K: I sensed that a long way off. Before anyone had said anything I could see the judgement in their eyes. I found that the eyes were more killing than the verbal or the physical reactions that I received. The first and hardest punch I received from people was from their eyes.
Being spat on gave me strength; it was the validation or the strength that I needed for the day. Someone actually came up and decided to spit at me. I was not human to him, just a ‘thing’ sitting on the ground.

B: It is remarkable how the simple action of loitering can reveal engrained social pressures. Pressures and assumptions of so called ‘acceptable social behaviour’ that end up being integral to the social structure of urban life.
It is. I had no problem being there. For me, being brought up in the islands,
I have a much different perspective on how society can function. For instance, our community is centred around a fale. A fale has no walls, no chairs, all you do is sit there. It is a space where everyone is more or less equal. We also have a more open understanding of space, there is no fence to divide you from your neighbour. There is more respect for one another. You could go to your next-door neighbour and grab his tools. I might not know him well but you would return the tools and say, ‘I was just using your tools’ and he would say, ‘Oh yeah, it’s all right’. And you could likewise go over to your other neighbour to get some salt and, in kind, you would give them a bit of what you might have. It is like sharing knowledge bit by bit.
B: Could you talk about your experiences with the police? Especially what happened on the last day.
I was stopped three times by the police. They called me an ‘unusual suspect’. Each time they stopped to question me I would challenge them in very simple ways. I wasn’t intending to be smart, I just wanted to make the point that I am human and to ask the police ‘Are you human?’ – and if we are both humans, then we can talk together on equal grounds.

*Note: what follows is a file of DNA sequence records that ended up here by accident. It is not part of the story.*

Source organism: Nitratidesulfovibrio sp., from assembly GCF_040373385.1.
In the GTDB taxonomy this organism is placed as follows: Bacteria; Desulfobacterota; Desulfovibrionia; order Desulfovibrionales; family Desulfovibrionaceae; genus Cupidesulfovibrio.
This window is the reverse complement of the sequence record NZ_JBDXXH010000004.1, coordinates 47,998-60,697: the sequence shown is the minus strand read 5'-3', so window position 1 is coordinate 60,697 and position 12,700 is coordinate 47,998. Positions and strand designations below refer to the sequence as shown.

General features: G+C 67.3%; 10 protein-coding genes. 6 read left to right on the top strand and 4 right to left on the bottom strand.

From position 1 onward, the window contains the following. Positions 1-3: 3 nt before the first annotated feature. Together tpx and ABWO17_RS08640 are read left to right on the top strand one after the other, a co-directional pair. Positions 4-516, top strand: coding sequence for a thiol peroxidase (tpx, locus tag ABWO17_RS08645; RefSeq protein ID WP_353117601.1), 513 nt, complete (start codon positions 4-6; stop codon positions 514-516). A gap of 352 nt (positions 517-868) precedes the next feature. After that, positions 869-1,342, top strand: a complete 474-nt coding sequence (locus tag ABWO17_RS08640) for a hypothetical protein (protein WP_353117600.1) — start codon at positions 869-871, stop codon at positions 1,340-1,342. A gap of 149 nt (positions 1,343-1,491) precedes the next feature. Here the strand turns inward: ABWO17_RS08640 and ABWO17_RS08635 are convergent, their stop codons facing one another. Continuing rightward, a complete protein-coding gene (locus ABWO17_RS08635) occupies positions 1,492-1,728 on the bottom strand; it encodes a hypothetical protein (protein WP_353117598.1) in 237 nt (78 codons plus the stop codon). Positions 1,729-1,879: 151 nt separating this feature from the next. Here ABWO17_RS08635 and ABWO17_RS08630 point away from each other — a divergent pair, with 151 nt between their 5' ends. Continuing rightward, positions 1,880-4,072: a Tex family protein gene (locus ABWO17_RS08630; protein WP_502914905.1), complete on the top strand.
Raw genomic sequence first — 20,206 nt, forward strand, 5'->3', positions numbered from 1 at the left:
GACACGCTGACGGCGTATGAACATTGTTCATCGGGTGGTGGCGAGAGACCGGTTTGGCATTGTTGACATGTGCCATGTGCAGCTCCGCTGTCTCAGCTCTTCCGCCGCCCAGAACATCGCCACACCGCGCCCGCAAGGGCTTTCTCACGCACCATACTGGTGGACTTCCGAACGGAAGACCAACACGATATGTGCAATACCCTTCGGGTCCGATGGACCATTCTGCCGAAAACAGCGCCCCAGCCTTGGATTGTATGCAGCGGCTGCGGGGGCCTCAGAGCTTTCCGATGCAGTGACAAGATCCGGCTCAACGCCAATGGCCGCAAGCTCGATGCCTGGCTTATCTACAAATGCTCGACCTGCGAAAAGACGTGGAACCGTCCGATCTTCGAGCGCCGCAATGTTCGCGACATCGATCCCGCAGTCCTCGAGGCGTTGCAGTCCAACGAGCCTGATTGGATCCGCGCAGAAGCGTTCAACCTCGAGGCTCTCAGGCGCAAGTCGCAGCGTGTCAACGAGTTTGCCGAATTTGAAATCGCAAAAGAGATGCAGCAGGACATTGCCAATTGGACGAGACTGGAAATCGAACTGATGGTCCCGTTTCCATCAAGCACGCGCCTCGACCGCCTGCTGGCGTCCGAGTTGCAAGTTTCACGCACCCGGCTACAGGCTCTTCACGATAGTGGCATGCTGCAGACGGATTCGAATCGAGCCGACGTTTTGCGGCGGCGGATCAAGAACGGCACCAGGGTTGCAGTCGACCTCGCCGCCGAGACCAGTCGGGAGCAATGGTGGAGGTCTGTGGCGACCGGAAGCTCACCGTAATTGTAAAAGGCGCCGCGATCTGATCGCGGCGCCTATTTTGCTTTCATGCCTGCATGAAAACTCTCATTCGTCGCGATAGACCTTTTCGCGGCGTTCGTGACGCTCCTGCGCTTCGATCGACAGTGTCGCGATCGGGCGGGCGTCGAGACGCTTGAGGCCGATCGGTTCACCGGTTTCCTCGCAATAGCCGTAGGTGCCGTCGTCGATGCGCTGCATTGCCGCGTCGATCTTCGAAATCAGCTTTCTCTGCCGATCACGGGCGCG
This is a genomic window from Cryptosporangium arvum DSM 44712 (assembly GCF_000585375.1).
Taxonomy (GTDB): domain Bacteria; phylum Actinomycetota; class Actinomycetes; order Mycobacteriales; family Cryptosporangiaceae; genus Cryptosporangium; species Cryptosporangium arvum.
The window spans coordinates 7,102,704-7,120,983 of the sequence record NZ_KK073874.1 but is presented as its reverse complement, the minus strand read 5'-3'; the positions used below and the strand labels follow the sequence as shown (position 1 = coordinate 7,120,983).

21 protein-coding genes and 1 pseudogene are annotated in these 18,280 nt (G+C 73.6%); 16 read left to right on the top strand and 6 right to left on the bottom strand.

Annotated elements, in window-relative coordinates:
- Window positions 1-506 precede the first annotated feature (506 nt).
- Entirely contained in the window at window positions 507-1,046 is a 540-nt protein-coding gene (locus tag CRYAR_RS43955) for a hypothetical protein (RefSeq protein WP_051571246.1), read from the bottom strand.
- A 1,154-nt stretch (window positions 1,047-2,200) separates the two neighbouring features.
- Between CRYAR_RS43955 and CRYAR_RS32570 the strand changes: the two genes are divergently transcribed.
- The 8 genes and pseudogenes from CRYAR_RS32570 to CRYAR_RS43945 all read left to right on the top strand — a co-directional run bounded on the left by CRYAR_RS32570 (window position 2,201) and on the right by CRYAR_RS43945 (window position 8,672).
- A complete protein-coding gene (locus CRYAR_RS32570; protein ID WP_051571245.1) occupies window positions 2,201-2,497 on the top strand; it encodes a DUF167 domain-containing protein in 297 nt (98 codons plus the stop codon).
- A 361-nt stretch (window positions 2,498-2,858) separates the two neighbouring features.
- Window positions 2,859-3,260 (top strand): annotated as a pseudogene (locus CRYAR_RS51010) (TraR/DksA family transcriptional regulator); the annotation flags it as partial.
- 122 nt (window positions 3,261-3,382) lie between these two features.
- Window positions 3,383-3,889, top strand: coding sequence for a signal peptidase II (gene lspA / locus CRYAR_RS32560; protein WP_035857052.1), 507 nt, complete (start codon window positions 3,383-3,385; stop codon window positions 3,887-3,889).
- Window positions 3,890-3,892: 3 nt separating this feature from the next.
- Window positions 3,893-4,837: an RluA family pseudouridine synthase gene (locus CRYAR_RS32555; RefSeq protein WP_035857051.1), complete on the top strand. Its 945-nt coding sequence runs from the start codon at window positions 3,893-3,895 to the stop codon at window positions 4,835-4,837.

The experience on the last day of my two weeks was the best ending to the project. I was out in the middle of the night about to write on the pavement, a statement in chalk to conclude my time. But before I wrote anything the cops turned up and I knew that this would be the end of it. The cop came up to me and I gave him my letter from Te Tuhi that explained what I was about, it was like my passport, and the cop just ripped it up and told me to move on.
B: He actually ripped up that official letter I had written for you which also had a statement from the local constable supporting the project.
Yes. I realised then that they had their eye on me the whole time, even though they were not harassing me all the time. They had their killer eyes on me from afar. So I just thought, This is it the end, I have done what I came to do. I just rang my wife to pick me up and it was over.
B: Why did you wear the mask and what did it mean for you?
K: That mask was my fence. Not only my fence, but also I wore it out of respect for others. I was brought up to have my head down for others. I had these gloves as well, so it was like an extra skin to hide my skin inside. I wanted to make people question: Is he European? Is he Chinese? Is he Tongan or Samoan? To question any perceived racism people might have.
Although, if you did have a proper look at what I was wearing you would realise that I was an islander because of my black tupenu and my sandals. But it seemed that most people misread, or didn’t read, the whole outfit. They just saw no face. I became that shadow. I became that ‘thing’, that ‘monster’.
The black clothing was also in respect for my monarchy. During that time I couldn’t be back home [Tonga] to pay my respects, but in my own way I was there in this action. What I was wearing and with my head down, that was in respect for my King who had just passed away.